I love living in the heart of Harrisburg, just over a mile from Downtown, the Susquehanna River, and the Pennsylvania State Capitol. One of my favorite things about city life is being in the heart of everything, taking in the beauty of the city without using my car for days at a time. I love the rich history of the Keystone State, and the East Coast as a whole, which is much different than my other home, located at the crossroads where the South meets the Midwest.
But not everyone sees the city through the same lens that I do. I’ve talked to a handful of people who have told me Harrisburg is in really bad shape, most notably due to a budget deficit of more than $1 billion, which is kind of a lot for a city of just under 50,000. And then there’s my neighborhood, Allison Hill, one of the poorest and most violent neighborhoods in the city, where condemned houses crumble, trash piles up in the streets, drug deals are commonplace, and it’s odd when you don’t hear arguments at 2:00 in the morning. In the past month of being here, I’ve witnessed knife fights, fist fights, gun fights, drug deals, and been asked “What the f*** are you doing here?” by one of my neighbors.
In spite of all of this, I absolutely love my city and neighborhood, and not just some future version of the community. While I’ve spent quite a bit of time walking the streets and dreaming of redemption making its way through the streets, my heart is filled with a growing fondness for the neighborhood in its current state—while it’s still a mess. And I think this is what Jesus calls us to, not to retreat into our quiet suburban homes and pretend the worst parts of our cities don’t exist, but to grow in our love for the entire city—the good, the bad, or the ugly.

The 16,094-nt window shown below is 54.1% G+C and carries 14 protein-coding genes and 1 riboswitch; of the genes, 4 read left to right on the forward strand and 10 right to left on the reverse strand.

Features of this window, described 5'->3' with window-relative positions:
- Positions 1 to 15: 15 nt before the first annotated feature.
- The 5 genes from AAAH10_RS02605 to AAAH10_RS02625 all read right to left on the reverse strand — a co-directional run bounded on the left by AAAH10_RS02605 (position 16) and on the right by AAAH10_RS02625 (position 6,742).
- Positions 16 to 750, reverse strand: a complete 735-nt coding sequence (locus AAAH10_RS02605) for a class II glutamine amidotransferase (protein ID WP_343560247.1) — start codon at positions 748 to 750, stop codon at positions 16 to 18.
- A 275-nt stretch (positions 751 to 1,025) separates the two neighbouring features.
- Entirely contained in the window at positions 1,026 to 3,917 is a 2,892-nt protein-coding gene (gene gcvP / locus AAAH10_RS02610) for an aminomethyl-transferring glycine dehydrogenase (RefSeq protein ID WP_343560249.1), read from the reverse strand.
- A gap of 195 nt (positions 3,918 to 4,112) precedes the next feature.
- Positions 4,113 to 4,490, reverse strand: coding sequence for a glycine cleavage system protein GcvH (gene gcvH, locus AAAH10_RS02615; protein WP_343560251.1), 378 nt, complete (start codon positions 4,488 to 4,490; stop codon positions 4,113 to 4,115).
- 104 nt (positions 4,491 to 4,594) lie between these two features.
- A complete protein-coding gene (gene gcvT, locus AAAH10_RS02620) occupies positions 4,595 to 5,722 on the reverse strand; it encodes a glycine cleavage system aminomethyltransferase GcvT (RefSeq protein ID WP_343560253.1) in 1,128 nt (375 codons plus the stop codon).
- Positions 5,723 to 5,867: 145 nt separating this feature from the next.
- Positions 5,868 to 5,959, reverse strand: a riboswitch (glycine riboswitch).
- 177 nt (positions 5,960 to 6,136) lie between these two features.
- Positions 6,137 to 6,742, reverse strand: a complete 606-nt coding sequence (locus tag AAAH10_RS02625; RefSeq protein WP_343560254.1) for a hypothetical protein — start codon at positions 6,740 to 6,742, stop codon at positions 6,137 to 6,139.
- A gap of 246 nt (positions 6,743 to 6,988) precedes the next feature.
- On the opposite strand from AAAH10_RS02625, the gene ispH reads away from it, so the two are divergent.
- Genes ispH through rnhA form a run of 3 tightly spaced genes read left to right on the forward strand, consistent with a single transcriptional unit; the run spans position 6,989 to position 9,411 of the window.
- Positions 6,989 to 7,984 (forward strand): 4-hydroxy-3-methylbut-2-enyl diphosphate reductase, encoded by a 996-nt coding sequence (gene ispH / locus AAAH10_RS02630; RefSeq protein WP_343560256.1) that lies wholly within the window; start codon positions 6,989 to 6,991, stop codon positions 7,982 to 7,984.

Of course, I’m not saying everyone needs to move to the worst part of their cities, as I have. In fact, I wouldn’t recommend it for most. But I think we should at least care when there are parts of our cities that lie in ruins. I think it should bother us that there are children that fall asleep each night in fatherless homes, that there are single moms forced to spend each new day trying to figure out how they’re going to put food on the table three times before the sun sets. Not all of us receive the call to go, but we can all care, we can all pray, we can all hope and dream and grieve when tragedy strikes our city. Because we’re one city—and a division in social standing should never cause us to forget that.
As I was jogging the other day across the State Street Bridge, which connects Downtown to The Hill, a thought made its way into my mind. At the time, I was pondering how quickly the scenery changes, how quickly the beauty of the river front gives way to streets of crumbling houses littered with trash.
Life is fragile and terrifying and beautiful at the same time.
Little did I know how soon I would experience this full range of emotions.
Part Two of this entry, “A Sudden End,” is available here.